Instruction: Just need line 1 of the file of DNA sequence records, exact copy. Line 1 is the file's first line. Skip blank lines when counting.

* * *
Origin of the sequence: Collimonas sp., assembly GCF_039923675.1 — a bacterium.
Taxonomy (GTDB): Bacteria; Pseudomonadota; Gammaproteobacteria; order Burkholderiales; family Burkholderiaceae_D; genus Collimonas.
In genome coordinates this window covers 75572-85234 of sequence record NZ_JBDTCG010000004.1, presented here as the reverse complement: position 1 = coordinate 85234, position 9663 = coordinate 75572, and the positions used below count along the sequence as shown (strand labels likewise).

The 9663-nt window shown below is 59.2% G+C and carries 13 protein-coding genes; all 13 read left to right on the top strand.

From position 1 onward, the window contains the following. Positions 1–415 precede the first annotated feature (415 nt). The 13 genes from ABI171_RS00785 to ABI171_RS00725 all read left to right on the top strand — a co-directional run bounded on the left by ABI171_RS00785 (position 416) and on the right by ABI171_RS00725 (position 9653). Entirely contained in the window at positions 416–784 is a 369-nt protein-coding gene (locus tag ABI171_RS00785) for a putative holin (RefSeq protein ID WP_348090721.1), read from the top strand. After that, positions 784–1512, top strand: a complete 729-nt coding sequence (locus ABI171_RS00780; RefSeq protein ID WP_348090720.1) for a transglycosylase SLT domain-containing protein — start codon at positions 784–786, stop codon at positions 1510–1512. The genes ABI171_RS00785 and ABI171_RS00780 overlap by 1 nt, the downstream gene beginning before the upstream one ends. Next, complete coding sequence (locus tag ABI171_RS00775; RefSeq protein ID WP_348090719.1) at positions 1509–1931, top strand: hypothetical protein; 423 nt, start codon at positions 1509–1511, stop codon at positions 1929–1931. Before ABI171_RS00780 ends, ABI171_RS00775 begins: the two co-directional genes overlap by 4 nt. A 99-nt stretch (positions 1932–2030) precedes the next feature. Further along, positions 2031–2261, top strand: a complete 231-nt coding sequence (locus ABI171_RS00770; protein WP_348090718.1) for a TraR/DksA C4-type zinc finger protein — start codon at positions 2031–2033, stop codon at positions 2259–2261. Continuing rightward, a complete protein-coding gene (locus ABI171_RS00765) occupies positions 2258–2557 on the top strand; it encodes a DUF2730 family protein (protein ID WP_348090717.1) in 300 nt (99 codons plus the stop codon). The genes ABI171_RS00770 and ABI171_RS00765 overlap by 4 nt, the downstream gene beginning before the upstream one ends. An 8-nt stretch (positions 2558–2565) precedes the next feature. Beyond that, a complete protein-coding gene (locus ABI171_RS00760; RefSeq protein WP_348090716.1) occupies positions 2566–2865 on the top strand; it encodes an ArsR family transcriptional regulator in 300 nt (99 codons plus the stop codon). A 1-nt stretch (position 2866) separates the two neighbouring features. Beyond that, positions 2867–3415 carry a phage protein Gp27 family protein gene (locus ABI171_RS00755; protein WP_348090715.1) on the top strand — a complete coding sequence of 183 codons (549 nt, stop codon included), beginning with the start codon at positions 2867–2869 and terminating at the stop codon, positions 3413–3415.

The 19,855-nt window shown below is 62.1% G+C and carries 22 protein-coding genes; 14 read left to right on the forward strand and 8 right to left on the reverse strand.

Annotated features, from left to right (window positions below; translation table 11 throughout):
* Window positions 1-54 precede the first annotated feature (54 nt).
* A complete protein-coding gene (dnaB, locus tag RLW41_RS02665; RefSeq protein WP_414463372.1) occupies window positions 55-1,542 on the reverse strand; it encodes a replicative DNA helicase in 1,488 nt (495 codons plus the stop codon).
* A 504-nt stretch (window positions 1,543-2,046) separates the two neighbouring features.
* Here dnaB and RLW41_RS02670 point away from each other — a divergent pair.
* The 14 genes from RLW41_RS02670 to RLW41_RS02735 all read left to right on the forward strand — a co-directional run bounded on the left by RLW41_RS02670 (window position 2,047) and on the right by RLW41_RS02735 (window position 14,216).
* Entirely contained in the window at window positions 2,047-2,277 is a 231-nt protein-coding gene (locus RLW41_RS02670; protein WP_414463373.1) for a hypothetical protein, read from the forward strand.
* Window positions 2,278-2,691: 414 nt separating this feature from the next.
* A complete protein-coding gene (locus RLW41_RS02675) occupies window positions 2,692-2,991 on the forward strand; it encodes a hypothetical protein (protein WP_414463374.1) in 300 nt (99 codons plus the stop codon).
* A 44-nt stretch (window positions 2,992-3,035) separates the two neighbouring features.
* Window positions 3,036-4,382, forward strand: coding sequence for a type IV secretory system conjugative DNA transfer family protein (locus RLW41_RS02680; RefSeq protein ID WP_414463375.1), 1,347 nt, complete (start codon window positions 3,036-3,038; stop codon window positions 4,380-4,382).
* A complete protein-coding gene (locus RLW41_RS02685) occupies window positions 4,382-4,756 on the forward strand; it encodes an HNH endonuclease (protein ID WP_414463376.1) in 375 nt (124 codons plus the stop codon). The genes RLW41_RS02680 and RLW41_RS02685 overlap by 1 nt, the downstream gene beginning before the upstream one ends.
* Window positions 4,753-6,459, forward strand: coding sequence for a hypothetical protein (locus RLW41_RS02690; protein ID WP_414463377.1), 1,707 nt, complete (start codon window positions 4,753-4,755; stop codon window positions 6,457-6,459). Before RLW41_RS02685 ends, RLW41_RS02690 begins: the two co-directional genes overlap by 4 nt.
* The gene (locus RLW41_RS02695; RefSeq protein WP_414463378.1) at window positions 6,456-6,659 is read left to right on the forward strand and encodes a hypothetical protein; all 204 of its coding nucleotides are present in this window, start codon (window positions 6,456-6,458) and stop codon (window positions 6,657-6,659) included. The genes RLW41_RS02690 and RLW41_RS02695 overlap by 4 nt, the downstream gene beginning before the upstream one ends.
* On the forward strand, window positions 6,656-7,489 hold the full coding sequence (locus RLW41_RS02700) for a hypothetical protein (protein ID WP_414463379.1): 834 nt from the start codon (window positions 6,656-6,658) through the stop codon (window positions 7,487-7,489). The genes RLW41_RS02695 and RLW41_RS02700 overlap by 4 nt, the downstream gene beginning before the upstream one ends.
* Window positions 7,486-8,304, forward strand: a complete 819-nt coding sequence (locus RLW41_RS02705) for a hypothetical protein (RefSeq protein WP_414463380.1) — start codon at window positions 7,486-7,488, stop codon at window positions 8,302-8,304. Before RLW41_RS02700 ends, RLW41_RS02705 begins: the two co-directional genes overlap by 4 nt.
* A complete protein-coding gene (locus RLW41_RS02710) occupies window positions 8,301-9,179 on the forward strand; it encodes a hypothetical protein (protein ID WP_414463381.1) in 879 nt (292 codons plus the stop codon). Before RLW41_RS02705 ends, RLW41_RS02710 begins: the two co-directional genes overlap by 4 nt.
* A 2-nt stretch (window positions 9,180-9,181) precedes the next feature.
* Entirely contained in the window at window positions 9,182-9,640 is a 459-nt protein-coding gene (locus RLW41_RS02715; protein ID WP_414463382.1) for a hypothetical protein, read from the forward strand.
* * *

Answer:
Origin of the sequence: Collimonas sp., assembly GCF_039923675.1 — a bacterium.